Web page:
Disneyland Banned Muslim Woman's Head Scarf: Lawsuit

Disneyland can expect a lawsuit from former employee, Imane Boudlal, for their alleged refusal to let her wear her hijab, a Muslim head scarf, in front of customers.

Boudlal worked at 'the happiest place on earth' in California for two and a half years until late 2010. When she began wearing her hijab to work, management told her to take it off, work where customers couldn't see her, or go home.

That was two years ago. After the incident Boudlal filed a complaint with the U.S. Equal Employment Opportunity Commission. Last week they sent her a 'notice of right-to-sue.'

School Liability Waivers: What a Parent Signs Away

School liability waivers are so common that most parents sign them without thinking twice. They come up during sports, field trips, and other extracurricular activities where school officials are in charge.

Not signing the waiver means your child can't participate in the activity. Most parents consider that too unfair given the presumably low-risk of most activities.

But signing the waiver doesn't mean you have no legal recourse if something goes wrong.

CJ the chimp is leaving Las Vegas, a move that was expedited by the animal's escape on Saturday -- her second escape in a month.

CJ, a female chimpanzee, and her mate Buddy both escaped from their enclosure in a residential neighborhood in July. Police shot and killed Buddy when he got dangerously close to spectators, and took CJ down with a tranquilizer dart, the Las Vegas Sun reported.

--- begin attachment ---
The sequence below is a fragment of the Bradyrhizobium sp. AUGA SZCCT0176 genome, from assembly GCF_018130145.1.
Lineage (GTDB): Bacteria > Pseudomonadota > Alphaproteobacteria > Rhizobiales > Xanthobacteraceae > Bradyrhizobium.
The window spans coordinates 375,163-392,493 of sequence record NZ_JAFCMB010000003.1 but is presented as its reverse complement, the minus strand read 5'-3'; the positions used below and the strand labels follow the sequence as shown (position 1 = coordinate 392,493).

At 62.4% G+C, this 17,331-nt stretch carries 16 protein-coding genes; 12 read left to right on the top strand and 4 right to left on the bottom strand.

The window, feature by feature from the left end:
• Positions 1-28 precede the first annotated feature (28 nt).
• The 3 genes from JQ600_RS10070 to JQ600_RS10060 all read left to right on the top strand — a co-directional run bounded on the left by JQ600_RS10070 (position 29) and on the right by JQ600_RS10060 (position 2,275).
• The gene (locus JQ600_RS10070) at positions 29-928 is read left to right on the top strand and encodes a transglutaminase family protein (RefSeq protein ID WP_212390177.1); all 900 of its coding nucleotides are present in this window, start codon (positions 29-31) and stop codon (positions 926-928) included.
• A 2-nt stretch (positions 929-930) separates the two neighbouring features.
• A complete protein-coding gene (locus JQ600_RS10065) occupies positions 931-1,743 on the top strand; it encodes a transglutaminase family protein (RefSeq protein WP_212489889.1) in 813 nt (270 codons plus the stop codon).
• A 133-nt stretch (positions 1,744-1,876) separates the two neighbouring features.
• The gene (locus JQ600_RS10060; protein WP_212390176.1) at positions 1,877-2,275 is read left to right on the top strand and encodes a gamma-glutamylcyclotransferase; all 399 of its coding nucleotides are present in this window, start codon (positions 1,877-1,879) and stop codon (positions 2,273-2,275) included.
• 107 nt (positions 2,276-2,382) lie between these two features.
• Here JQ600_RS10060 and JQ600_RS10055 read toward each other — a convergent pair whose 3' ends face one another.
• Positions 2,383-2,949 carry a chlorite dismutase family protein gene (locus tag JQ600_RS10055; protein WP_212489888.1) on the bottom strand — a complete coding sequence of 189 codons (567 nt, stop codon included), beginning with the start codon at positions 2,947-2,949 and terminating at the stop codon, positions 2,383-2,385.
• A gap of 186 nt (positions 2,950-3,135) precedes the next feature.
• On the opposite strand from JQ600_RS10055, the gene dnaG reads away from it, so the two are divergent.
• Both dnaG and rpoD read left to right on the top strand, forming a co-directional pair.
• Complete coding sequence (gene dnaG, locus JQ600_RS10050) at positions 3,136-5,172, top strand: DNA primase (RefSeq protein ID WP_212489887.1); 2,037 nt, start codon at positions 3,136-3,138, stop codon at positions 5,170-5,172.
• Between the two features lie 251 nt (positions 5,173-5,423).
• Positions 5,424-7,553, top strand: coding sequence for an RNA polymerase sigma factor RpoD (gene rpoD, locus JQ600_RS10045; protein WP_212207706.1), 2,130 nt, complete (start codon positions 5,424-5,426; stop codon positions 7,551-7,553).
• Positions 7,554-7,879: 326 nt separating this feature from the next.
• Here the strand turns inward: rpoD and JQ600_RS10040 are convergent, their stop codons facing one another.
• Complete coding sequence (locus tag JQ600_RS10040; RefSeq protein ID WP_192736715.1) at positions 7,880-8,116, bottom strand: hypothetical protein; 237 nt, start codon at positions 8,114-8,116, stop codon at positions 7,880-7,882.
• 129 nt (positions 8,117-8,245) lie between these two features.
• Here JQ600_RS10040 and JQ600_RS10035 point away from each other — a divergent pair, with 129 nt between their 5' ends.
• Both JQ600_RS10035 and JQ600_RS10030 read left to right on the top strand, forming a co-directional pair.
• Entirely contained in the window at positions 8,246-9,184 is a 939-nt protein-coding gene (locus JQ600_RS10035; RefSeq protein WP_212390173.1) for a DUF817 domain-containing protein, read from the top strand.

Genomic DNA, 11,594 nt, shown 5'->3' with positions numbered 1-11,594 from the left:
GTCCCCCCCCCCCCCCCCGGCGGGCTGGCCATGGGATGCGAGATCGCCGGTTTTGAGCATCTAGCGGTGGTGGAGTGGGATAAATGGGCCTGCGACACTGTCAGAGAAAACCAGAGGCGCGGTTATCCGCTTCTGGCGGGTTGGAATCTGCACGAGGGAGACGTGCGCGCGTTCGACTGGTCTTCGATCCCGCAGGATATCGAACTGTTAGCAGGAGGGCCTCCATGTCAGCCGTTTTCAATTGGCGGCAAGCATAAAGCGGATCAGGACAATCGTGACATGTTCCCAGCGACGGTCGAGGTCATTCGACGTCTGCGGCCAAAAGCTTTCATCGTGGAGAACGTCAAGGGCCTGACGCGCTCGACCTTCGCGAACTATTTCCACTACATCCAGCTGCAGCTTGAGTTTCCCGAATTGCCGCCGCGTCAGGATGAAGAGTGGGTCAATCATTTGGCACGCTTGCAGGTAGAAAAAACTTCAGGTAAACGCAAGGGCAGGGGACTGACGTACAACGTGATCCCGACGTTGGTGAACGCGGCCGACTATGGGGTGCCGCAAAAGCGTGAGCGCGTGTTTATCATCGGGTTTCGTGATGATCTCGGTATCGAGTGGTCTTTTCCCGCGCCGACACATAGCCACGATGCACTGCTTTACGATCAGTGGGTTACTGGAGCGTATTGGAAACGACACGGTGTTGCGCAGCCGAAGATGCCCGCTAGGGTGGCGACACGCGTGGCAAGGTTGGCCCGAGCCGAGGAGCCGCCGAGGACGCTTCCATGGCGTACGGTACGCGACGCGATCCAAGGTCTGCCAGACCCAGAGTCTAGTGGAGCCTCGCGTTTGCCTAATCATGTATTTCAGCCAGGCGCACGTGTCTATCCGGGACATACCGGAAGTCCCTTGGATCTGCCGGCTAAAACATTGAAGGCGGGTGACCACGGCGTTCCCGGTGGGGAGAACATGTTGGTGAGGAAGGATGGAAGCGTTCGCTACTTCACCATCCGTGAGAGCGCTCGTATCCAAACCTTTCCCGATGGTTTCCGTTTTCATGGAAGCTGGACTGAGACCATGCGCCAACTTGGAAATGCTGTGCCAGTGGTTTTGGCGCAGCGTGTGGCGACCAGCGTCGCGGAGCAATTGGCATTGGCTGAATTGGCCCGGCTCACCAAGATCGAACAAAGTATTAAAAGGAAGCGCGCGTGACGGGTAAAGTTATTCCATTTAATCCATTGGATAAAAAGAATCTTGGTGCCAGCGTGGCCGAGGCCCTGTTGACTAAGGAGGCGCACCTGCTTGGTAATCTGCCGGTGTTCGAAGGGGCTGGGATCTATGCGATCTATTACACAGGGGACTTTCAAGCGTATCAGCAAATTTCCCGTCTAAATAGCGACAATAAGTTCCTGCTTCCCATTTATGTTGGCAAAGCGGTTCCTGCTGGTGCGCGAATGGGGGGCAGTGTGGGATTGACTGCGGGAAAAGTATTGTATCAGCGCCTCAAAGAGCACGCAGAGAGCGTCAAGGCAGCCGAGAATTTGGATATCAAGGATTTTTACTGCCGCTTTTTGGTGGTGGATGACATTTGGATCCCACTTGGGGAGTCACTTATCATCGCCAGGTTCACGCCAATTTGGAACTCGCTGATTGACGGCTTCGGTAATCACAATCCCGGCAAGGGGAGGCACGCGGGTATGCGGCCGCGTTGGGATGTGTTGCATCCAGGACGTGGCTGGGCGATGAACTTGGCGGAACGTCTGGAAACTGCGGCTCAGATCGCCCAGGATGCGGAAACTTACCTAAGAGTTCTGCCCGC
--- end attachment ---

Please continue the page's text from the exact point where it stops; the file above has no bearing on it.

Saturday's escape also ended with a tranquilizer dart. Though no humans were hurt, one of CJ's caretakers says a human may have helped the chimp escape.

Is Corporal Punishment Legal in School?

Corporal punishment in school is still legal in 19 states which may come as a surprise depending on where in country you live.

Most of the states that permit school corporal punishment are in the South or the Midwest and they all have specific regulations about how physical punishment works.

Still, just because some physical punishment is legal, doesn't mean all of it is. If you live in a state that permits corporal punishment in schools, a teacher who hits your child could still be liable for assault.

How to Deal With School Bullying

School bullying happens to a lot of kids but the serious consequences of bullying have spurred lawmakers to respond to the crisis.

Anti-bullying laws now exist in almost every state which gives parents greater recourse if their child is bullied. But the law is only as good as its enforcement. If you don't know what your rights are then it's difficult to protect yourself and your children in the event of bullying.

The laws aren't necessarily complicated. You just need to know what they are.

Mom Sues Over Breastfeeding Video on Porn Sites

When MaryAnn Sahoury agreed to do a breastfeeding education video she never dreamed the clip would end up on porn sites or that it would force her to file a lawsuit.

Two years ago the new mother agreed to appear in the video about how to breastfeed. She was told that the video would air on Parents magazine's website and that they would only use her first name.